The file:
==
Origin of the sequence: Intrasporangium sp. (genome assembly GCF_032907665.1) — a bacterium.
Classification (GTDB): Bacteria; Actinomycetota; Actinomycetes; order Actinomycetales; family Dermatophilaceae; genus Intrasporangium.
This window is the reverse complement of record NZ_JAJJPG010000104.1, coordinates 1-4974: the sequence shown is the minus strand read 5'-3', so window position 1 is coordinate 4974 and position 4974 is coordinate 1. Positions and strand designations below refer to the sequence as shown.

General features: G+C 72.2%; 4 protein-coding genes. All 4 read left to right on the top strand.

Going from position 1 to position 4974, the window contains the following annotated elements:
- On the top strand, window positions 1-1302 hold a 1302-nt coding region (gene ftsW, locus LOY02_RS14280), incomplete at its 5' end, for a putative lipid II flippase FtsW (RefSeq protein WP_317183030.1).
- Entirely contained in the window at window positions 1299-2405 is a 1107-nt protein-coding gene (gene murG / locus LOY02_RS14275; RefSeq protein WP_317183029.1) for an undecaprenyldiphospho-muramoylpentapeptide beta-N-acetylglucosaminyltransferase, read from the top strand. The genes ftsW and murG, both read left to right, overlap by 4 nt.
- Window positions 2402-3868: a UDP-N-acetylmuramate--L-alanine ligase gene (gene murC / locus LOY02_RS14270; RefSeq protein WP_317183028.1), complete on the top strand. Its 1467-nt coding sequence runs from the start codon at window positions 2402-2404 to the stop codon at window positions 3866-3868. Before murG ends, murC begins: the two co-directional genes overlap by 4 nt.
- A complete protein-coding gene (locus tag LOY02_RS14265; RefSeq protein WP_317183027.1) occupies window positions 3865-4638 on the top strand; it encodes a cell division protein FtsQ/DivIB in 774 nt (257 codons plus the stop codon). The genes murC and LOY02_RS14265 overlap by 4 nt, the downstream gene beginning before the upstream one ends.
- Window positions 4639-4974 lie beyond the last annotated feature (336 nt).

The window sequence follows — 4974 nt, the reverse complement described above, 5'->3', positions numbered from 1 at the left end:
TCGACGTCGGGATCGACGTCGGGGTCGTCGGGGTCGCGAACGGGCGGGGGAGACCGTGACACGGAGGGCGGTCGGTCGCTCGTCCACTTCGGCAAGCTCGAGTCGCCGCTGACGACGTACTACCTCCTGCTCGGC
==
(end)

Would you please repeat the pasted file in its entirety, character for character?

Origin of the sequence: Intrasporangium sp. (genome assembly GCF_032907665.1) — a bacterium.
Classification (GTDB): Bacteria; Actinomycetota; Actinomycetes; order Actinomycetales; family Dermatophilaceae; genus Intrasporangium.
This window is the reverse complement of record NZ_JAJJPG010000104.1, coordinates 1-4974: the sequence shown is the minus strand read 5'-3', so window position 1 is coordinate 4974 and position 4974 is coordinate 1. Positions and strand designations below refer to the sequence as shown.

General features: G+C 72.2%; 4 protein-coding genes. All 4 read left to right on the top strand.

Going from position 1 to position 4974, the window contains the following annotated elements:
- On the top strand, window positions 1-1302 hold a 1302-nt coding region (gene ftsW, locus LOY02_RS14280), incomplete at its 5' end, for a putative lipid II flippase FtsW (RefSeq protein WP_317183030.1).
- Entirely contained in the window at window positions 1299-2405 is a 1107-nt protein-coding gene (gene murG / locus LOY02_RS14275; RefSeq protein WP_317183029.1) for an undecaprenyldiphospho-muramoylpentapeptide beta-N-acetylglucosaminyltransferase, read from the top strand. The genes ftsW and murG, both read left to right, overlap by 4 nt.
- Window positions 2402-3868: a UDP-N-acetylmuramate--L-alanine ligase gene (gene murC / locus LOY02_RS14270; RefSeq protein WP_317183028.1), complete on the top strand. Its 1467-nt coding sequence runs from the start codon at window positions 2402-2404 to the stop codon at window positions 3866-3868. Before murG ends, murC begins: the two co-directional genes overlap by 4 nt.
- A complete protein-coding gene (locus tag LOY02_RS14265; RefSeq protein WP_317183027.1) occupies window positions 3865-4638 on the top strand; it encodes a cell division protein FtsQ/DivIB in 774 nt (257 codons plus the stop codon). The genes murC and LOY02_RS14265 overlap by 4 nt, the downstream gene beginning before the upstream one ends.
- Window positions 4639-4974 lie beyond the last annotated feature (336 nt).

The window sequence follows — 4974 nt, the reverse complement described above, 5'->3', positions numbered from 1 at the left end:
TCGACGTCGGGATCGACGTCGGGGTCGTCGGGGTCGCGAACGGGCGGGGGAGACCGTGACACGGAGGGCGGTCGGTCGCTCGTCCACTTCGGCAAGCTCGAGTCGCCGCTGACGACGTACTACCTCCTGCTCGGC